Sunday, May 3, 2015

Easy anti-trace with Syscall instruction

When syscall/sysret were introduced with the AMD64 architecture it addressed a few needed improvements. Firstly, sysenter did not save a return address, to which 32 bit Windows always returned to a predefined location. Secondly, IF was cleared on a sysenter to allow an uninterrupted trap frame saving, but TF was not. Much like how a CPL 3 -> CPL 0 call gate transfer with TF set would introduce an INT 01 originating from privilege level 0, sysenter had the same issue.

Now contrary to some of the nonsense I've seen online, Windows does not use call gates. Therefore in 32 bit Windows the only instance this could happen was on a sysenter. Nonetheless however, Windows needed a hack for user-mode single-stepping through sysenter, so the INT 01 handler has a check to see if the instruction pointer on the interrupt stack is that of KiFastCallEntry. Secondly, KiServiceExit will check to see if TF is set in the frame and then does an IRET to the return address, with TF set. A trap is raised after the next instruction following the IRET, this is why if you step over sysenter in 32 bit Windows, it appears to skip an instruction though it really does not.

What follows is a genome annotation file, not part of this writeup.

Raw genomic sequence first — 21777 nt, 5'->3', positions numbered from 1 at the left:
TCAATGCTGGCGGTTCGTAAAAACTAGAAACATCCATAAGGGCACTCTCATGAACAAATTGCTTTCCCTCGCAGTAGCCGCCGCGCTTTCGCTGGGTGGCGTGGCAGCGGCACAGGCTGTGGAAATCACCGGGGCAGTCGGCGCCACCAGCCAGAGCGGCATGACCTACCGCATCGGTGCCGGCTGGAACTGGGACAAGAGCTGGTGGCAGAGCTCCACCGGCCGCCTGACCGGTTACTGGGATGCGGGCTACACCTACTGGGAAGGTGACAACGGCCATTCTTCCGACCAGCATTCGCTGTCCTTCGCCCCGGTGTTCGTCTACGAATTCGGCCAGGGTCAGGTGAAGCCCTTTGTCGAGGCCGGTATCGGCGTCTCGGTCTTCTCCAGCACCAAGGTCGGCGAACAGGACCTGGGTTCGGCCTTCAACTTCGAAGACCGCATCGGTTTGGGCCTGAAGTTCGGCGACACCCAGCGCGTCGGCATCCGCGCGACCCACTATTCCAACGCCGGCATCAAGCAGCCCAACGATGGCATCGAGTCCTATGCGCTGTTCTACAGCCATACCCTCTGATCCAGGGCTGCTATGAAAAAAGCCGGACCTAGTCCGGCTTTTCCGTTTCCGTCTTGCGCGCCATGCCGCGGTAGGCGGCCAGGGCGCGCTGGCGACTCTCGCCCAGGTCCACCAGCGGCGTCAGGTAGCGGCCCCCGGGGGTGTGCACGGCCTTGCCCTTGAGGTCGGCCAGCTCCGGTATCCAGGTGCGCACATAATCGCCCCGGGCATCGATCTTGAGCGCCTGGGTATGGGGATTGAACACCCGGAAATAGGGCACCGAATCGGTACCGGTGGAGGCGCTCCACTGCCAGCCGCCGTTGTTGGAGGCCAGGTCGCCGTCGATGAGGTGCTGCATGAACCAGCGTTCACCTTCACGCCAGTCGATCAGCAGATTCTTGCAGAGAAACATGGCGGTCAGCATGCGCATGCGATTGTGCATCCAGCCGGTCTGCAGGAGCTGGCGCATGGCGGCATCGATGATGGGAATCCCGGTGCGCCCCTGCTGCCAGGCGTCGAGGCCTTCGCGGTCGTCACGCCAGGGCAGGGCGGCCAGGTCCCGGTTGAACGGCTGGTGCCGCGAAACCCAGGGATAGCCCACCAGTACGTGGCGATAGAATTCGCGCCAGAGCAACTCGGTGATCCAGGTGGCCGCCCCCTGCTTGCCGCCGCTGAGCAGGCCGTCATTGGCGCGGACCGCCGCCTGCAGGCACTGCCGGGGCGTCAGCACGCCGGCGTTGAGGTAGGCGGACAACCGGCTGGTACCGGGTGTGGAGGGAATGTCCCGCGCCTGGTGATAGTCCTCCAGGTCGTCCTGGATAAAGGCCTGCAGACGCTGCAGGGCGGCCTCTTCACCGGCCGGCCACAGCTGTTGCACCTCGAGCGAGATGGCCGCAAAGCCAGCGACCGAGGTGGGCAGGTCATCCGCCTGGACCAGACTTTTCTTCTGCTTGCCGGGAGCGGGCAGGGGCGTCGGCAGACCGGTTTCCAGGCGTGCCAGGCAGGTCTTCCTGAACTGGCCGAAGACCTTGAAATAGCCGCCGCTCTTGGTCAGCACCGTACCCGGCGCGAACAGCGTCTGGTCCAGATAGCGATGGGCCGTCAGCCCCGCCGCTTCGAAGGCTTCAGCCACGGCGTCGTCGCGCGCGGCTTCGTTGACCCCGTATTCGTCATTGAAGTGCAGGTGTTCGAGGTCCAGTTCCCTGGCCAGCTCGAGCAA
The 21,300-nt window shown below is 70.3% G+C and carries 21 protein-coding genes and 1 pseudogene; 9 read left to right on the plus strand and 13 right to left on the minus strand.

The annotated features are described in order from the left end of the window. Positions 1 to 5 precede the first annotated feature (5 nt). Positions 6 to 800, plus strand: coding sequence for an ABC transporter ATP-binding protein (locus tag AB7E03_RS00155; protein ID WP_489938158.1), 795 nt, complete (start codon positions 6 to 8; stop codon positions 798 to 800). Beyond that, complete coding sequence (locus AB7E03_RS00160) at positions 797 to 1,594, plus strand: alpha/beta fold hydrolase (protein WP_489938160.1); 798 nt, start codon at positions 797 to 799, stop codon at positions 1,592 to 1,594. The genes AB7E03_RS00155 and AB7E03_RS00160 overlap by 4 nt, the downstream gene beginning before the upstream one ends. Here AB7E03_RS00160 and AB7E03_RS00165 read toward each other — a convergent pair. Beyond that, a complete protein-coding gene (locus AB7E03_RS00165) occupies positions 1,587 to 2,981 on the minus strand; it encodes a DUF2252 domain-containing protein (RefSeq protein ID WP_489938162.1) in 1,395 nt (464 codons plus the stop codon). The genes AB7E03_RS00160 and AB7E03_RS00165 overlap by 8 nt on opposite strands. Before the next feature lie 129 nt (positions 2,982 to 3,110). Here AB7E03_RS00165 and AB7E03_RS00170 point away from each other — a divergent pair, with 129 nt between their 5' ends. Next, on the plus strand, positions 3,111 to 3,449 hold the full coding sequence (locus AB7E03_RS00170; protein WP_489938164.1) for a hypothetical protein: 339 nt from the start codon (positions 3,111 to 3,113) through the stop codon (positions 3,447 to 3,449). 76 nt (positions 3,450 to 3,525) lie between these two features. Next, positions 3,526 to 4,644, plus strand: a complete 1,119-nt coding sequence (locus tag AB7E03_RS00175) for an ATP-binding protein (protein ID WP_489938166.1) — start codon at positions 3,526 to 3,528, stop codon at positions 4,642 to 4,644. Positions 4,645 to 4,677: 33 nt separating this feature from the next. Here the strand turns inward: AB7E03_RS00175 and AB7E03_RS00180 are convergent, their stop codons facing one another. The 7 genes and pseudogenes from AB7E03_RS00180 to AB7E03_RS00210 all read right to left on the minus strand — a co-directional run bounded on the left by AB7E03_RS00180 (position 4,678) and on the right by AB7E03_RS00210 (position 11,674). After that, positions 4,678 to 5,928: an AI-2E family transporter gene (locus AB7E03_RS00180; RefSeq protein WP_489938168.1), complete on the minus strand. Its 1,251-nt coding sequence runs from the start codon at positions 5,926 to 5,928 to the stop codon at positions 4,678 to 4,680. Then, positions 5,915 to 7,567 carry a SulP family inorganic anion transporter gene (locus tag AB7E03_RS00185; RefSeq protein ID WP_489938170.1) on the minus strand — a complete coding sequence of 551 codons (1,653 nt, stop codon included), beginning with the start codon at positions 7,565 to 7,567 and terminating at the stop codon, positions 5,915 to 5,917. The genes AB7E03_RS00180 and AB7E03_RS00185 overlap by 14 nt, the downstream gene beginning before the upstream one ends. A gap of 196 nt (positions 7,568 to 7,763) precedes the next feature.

When syscall came along, this issue was also fixed by adding a flag mask which could be used to mask off the trap flag on a system call entry. RFlags is saved in the r11 register, and then reloaded again by sysret. In fact, sysret is special, if TF is set in r11, sysret will raise a #DB after its instruction boundary unlike loading an RFlags image from the stack with TF set using IRET. This makes for a smooth single-step operation over a syscall instruction.

The magic happens because r11 is volatile in this case and shows the state of RFlags after sysret branches back to user-mode.

Pretty simple eh?

mov eax, 0ffffffffh    //invalid syscall
test r11d, 0100h
jnz single_step_detected